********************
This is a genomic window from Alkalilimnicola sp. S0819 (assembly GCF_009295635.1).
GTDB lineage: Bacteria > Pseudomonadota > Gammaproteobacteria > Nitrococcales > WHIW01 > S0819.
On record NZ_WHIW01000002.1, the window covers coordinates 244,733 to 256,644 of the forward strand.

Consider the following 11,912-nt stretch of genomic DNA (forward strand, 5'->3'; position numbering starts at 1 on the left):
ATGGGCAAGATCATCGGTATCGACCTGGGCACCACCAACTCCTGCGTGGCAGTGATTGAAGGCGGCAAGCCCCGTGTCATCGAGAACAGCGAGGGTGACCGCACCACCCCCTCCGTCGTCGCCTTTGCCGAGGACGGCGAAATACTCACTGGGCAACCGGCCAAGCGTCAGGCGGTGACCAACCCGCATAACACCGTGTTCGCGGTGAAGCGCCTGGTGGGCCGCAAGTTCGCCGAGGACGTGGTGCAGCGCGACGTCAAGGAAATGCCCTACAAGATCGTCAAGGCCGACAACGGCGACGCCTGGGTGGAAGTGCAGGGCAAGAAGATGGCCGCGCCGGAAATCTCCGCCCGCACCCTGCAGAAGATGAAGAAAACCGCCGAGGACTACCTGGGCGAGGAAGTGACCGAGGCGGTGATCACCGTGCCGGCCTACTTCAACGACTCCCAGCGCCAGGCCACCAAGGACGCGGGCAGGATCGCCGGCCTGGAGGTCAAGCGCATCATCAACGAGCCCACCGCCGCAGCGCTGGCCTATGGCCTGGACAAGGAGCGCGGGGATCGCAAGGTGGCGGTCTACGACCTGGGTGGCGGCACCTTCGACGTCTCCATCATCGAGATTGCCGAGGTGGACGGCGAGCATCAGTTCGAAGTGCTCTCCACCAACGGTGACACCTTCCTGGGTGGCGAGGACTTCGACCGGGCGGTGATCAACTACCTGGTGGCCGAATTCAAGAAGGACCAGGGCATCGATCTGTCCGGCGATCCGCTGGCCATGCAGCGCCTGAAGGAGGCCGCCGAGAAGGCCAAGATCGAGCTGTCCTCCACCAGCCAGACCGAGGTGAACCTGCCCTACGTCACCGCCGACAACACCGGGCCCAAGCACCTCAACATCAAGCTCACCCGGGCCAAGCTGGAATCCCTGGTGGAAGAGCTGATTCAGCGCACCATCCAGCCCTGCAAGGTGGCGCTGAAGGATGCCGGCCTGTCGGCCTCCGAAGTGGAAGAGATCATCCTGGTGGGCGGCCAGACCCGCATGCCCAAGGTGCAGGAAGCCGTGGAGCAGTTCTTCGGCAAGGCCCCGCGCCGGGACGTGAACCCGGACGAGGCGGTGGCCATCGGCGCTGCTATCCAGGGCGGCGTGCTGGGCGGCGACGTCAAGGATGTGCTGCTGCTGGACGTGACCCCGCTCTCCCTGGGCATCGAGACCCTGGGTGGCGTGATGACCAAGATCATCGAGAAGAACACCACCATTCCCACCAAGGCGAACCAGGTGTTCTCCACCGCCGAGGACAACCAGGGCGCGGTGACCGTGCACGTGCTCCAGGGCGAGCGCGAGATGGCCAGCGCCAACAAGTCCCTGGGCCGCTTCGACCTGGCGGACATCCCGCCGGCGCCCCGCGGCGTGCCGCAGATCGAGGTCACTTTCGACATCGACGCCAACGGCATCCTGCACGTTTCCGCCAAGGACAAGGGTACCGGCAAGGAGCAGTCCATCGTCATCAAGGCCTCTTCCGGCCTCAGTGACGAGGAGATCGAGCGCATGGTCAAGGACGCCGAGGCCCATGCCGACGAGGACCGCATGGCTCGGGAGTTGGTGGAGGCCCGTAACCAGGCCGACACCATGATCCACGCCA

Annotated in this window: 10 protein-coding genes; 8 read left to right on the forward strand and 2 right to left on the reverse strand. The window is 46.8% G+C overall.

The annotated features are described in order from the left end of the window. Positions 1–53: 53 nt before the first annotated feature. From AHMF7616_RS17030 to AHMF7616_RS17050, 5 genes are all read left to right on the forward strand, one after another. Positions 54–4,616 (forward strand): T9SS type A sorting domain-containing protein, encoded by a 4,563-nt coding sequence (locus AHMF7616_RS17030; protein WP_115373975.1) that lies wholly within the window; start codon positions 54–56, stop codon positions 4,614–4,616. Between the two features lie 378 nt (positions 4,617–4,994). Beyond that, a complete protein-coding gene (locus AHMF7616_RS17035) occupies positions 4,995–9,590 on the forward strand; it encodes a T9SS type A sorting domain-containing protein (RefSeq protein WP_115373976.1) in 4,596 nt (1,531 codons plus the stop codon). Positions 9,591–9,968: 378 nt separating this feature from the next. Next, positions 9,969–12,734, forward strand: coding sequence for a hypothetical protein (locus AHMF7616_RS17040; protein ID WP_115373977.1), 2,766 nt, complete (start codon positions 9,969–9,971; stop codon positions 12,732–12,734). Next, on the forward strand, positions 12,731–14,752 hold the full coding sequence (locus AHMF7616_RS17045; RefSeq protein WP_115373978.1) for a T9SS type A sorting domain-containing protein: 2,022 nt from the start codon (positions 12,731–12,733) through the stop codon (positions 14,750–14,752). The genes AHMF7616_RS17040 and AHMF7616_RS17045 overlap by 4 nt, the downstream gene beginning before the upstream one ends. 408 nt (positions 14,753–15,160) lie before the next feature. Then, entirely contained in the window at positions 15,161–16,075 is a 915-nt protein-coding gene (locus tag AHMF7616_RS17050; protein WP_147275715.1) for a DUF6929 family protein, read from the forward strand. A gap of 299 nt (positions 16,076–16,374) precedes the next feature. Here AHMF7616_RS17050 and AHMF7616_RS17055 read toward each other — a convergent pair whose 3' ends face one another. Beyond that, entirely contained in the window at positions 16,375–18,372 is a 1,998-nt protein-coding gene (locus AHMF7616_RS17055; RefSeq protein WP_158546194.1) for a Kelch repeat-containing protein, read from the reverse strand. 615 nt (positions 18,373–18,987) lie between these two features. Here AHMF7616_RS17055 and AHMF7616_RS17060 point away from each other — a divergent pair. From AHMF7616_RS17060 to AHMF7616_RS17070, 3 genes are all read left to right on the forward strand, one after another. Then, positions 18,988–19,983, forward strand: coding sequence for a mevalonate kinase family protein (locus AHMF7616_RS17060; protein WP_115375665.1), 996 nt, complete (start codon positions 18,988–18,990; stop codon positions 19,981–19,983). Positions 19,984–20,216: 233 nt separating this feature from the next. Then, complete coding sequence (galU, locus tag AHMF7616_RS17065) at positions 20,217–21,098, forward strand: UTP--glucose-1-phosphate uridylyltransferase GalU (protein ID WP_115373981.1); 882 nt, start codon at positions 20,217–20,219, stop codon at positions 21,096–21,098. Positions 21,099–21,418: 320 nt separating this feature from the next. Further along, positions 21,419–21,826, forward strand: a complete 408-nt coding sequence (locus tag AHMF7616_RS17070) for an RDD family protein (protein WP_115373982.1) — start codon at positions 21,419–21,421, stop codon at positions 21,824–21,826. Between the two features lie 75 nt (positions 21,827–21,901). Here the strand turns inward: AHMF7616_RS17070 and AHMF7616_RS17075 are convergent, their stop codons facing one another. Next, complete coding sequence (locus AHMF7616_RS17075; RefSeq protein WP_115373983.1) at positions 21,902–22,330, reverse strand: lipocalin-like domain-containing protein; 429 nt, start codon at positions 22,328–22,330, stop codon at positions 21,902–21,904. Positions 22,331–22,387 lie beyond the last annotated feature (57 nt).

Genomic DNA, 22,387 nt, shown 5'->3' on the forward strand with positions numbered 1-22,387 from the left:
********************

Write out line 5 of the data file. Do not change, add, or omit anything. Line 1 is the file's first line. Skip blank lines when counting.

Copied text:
ATGGGCAAGATCATCGGTATCGACCTGGGCACCACCAACTCCTGCGTGGCAGTGATTGAAGGCGGCAAGCCCCGTGTCATCGAGAACAGCGAGGGTGACCGCACCACCCCCTCCGTCGTCGCCTTTGCCGAGGACGGCGAAATACTCACTGGGCAACCGGCCAAGCGTCAGGCGGTGACCAACCCGCATAACACCGTGTTCGCGGTGAAGCGCCTGGTGGGCCGCAAGTTCGCCGAGGACGTGGTGCAGCGCGACGTCAAGGAAATGCCCTACAAGATCGTCAAGGCCGACAACGGCGACGCCTGGGTGGAAGTGCAGGGCAAGAAGATGGCCGCGCCGGAAATCTCCGCCCGCACCCTGCAGAAGATGAAGAAAACCGCCGAGGACTACCTGGGCGAGGAAGTGACCGAGGCGGTGATCACCGTGCCGGCCTACTTCAACGACTCCCAGCGCCAGGCCACCAAGGACGCGGGCAGGATCGCCGGCCTGGAGGTCAAGCGCATCATCAACGAGCCCACCGCCGCAGCGCTGGCCTATGGCCTGGACAAGGAGCGCGGGGATCGCAAGGTGGCGGTCTACGACCTGGGTGGCGGCACCTTCGACGTCTCCATCATCGAGATTGCCGAGGTGGACGGCGAGCATCAGTTCGAAGTGCTCTCCACCAACGGTGACACCTTCCTGGGTGGCGAGGACTTCGACCGGGCGGTGATCAACTACCTGGTGGCCGAATTCAAGAAGGACCAGGGCATCGATCTGTCCGGCGATCCGCTGGCCATGCAGCGCCTGAAGGAGGCCGCCGAGAAGGCCAAGATCGAGCTGTCCTCCACCAGCCAGACCGAGGTGAACCTGCCCTACGTCACCGCCGACAACACCGGGCCCAAGCACCTCAACATCAAGCTCACCCGGGCCAAGCTGGAATCCCTGGTGGAAGAGCTGATTCAGCGCACCATCCAGCCCTGCAAGGTGGCGCTGAAGGATGCCGGCCTGTCGGCCTCCGAAGTGGAAGAGATCATCCTGGTGGGCGGCCAGACCCGCATGCCCAAGGTGCAGGAAGCCGTGGAGCAGTTCTTCGGCAAGGCCCCGCGCCGGGACGTGAACCCGGACGAGGCGGTGGCCATCGGCGCTGCTATCCAGGGCGGCGTGCTGGGCGGCGACGTCAAGGATGTGCTGCTGCTGGACGTGACCCCGCTCTCCCTGGGCATCGAGACCCTGGGTGGCGTGATGACCAAGATCATCGAGAAGAACACCACCATTCCCACCAAGGCGAACCAGGTGTTCTCCACCGCCGAGGACAACCAGGGCGCGGTGACCGTGCACGTGCTCCAGGGCGAGCGCGAGATGGCCAGCGCCAACAAGTCCCTGGGCCGCTTCGACCTGGCGGACATCCCGCCGGCGCCCCGCGGCGTGCCGCAGATCGAGGTCACTTTCGACATCGACGCCAACGGCATCCTGCACGTTTCCGCCAAGGACAAGGGTACCGGCAAGGAGCAGTCCATCGTCATCAAGGCCTCTTCCGGCCTCAGTGACGAGGAGATCGAGCGCATGGTCAAGGACGCCGAGGCCCATGCCGACGAGGACCGCATGGCTCGGGAGTTGGTGGAGGCCCGTAACCAGGCCGACACCATGATCCACGCCA